The unquestioned star of the Broncos defensive line (if you ask me anyway) in 2011 was Brodrick Bunkley. The wrecking ball of a defensive tackle has moved onto the Saints had our highest run defense grade of the year for any defensive tackle (+28.4) and he did it while being limited to base packages. With Bunkley now gone the lineup is going to consist of Ty Warren, Justin Bannan, Kevin Vickerson and Derek Wolfe, none of whom can do what Bunkley was able to do.
Take Warren, he’s a talented player but hasn’t played a snap since the 2009 season. Justin Bannan is a solid rotational player coming off a good year, but nowhere near as destructive as Bunkley. And, even if rookie Wolfe takes the league by storm he’s a different type of tackle, so it’s hard to see how Denver will replace that production. Considering it’s an area they need to improve, letting Bunkley go could prove costly.
This is an interesting question, and the answers won’t come before the season starts. There’s been a lot of talk about the potential problems for the Broncos in stopping the run due to the loss of Bunkley. I have a somewhat different perspective on this issue. Given the roster changes, I’m not sure that losing Bunkley is the tragedy that some have suggested.
Happy Wednesday, friends. Here I go for the third day in a row. Yay! I left work at 5pm yesterday, which is rare, because it was primary election day in Florida. I live an hour from work, so in order to go vote, I had to get out on time, and hustle.
To my pleasant surprise, Pat Kirwan and Tim Ryan of Sirius XM NFL Radio were at Dove Valley for Broncos training camp. I always like when they talk to football people, because coaches and players tend to open up to them a lot more than they do with other media. The difference is really clear with a guy like Bill Belichick, who obviously feels that telling regular idiot media anything of substance is a waste of time and breath, but that telling Tim & Pat some substantive things is worthwhile, because they know what he means. It’s a very similar phenomenon with John Fox, who appears on Movin’ the Chains every Tuesday evening during the season.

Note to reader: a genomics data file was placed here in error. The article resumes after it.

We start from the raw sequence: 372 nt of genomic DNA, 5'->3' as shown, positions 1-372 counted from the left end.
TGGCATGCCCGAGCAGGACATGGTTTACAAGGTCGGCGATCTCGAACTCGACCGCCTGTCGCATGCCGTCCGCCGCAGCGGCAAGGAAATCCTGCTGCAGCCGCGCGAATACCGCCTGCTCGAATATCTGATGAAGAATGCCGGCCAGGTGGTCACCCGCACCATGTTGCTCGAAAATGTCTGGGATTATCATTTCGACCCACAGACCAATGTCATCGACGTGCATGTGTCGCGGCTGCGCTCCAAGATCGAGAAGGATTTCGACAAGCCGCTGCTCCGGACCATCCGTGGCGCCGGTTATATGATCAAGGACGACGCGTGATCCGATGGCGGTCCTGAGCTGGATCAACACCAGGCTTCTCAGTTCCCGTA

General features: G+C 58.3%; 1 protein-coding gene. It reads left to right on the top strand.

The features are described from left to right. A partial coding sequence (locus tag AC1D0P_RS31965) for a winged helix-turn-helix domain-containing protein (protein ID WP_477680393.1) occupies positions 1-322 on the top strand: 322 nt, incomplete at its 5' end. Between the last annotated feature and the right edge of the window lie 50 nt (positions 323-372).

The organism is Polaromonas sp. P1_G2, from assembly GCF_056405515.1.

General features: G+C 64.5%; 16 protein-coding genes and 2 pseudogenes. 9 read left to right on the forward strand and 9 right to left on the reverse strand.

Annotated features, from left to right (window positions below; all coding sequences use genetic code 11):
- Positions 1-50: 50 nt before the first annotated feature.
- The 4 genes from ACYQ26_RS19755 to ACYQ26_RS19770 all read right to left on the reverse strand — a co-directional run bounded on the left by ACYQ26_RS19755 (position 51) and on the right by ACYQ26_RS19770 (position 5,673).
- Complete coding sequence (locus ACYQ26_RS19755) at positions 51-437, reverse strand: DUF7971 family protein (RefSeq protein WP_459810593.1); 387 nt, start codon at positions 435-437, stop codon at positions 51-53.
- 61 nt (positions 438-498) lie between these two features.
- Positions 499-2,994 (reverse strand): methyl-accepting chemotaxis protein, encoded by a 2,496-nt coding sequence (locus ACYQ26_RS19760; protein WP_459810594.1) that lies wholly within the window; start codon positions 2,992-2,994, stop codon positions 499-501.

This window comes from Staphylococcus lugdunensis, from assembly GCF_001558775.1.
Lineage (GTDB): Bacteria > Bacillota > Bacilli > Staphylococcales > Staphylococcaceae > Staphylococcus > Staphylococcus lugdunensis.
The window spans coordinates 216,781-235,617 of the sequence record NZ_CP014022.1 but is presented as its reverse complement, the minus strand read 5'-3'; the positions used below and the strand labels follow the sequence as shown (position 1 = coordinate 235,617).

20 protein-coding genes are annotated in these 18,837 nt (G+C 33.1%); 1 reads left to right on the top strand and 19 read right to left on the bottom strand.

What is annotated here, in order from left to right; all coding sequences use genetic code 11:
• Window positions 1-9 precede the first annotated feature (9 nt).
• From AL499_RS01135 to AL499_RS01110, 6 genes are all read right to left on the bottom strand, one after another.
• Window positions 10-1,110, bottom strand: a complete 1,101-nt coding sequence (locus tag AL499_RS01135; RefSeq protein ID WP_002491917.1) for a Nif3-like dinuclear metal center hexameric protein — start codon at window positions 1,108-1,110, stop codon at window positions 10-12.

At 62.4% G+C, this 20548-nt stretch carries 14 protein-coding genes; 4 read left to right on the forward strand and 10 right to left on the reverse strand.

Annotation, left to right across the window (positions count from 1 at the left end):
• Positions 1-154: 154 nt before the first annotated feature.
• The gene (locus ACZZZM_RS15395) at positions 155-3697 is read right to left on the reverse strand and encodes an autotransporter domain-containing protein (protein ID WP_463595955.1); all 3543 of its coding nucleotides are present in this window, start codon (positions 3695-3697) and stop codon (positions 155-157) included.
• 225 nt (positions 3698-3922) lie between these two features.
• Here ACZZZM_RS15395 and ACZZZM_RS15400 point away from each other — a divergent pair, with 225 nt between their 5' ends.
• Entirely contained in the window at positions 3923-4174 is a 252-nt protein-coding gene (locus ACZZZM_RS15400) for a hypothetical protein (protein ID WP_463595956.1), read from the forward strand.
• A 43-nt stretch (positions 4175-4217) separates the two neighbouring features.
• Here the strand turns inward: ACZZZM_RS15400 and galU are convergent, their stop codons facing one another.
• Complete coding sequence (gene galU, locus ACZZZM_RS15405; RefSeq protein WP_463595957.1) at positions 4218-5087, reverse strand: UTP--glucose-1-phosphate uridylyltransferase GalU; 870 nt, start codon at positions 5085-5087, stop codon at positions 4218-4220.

Sirius isn’t so good about making a lot of audio available online, so Doug asked me to paraphrase some of the things I heard, which included some good insight, much of which tended to confirm our speculation.
Onlookers noted the Broncos' practice on Tuesday for its intensity, and unfortunately, the price of going hard when it doesn't yet count can sometimes come with a heavy price.
A day after longtime starting right guard Chris Kuper was lost to a broken bone in his forearm (four to six weeks), the news is worse on newly-minted starting defensive end Jason Hunter.
Hunter suffered a torn triceps that will cost him at least two months, and possibly the entire season; a similar injury forced DT Ty Warren to miss all of 2011.
Updated 11:32am ET
Good Morning, Broncos fans! The unraveling life and career of Chad Johnson was front and center yesterday.
Just 41 days into their marriage, and three days after Johnson was arrested and charged with domestic violence, Evelyn Lozada filed for divorce, calling the union "irretrievably broken."
To make matters worse, the publicity-seeking wideout's release from the Dolphins was broadcast and recorded for posterity as part of HBO's Hard Knocks. At least Johnson and coach Joe Philbin appeared to handle the whole thing well, for what that's worth.
Chad expressed contrition in a statement, but considering the circumstances, chose some unfortunate wording when he said about his soon-to-be ex-wife, "I truly love her to death."